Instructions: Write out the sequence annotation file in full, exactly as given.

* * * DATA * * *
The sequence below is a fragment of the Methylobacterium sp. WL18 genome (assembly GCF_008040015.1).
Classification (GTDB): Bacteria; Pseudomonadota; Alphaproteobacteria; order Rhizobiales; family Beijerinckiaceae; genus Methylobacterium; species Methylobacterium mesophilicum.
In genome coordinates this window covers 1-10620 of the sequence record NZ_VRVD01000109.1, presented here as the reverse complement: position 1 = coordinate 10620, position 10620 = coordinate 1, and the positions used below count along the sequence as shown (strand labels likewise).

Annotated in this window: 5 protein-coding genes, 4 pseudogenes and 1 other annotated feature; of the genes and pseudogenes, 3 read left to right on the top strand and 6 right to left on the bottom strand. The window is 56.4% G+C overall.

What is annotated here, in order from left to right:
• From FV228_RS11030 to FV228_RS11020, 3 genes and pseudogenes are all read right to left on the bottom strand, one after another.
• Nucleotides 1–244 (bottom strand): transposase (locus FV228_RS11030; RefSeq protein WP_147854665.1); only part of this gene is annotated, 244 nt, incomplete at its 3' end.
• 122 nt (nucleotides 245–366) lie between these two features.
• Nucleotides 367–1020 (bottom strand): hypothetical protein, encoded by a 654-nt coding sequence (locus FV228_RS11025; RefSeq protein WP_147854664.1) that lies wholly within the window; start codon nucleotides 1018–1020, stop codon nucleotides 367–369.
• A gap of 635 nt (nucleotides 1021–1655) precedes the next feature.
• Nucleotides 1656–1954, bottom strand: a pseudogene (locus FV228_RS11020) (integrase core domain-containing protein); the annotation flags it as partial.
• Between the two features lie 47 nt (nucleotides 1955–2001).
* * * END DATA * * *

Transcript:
The sequence below is a fragment of the Methylobacterium sp. WL18 genome (assembly GCF_008040015.1).
Classification (GTDB): Bacteria; Pseudomonadota; Alphaproteobacteria; order Rhizobiales; family Beijerinckiaceae; genus Methylobacterium; species Methylobacterium mesophilicum.
In genome coordinates this window covers 1-10620 of the sequence record NZ_VRVD01000109.1, presented here as the reverse complement: position 1 = coordinate 10620, position 10620 = coordinate 1, and the positions used below count along the sequence as shown (strand labels likewise).

Annotated in this window: 5 protein-coding genes, 4 pseudogenes and 1 other annotated feature; of the genes and pseudogenes, 3 read left to right on the top strand and 6 right to left on the bottom strand. The window is 56.4% G+C overall.

What is annotated here, in order from left to right:
• From FV228_RS11030 to FV228_RS11020, 3 genes and pseudogenes are all read right to left on the bottom strand, one after another.
• Nucleotides 1–244 (bottom strand): transposase (locus FV228_RS11030; RefSeq protein WP_147854665.1); only part of this gene is annotated, 244 nt, incomplete at its 3' end.
• 122 nt (nucleotides 245–366) lie between these two features.
• Nucleotides 367–1020 (bottom strand): hypothetical protein, encoded by a 654-nt coding sequence (locus FV228_RS11025; RefSeq protein WP_147854664.1) that lies wholly within the window; start codon nucleotides 1018–1020, stop codon nucleotides 367–369.
• A gap of 635 nt (nucleotides 1021–1655) precedes the next feature.
• Nucleotides 1656–1954, bottom strand: a pseudogene (locus FV228_RS11020) (integrase core domain-containing protein); the annotation flags it as partial.
• Between the two features lie 47 nt (nucleotides 1955–2001).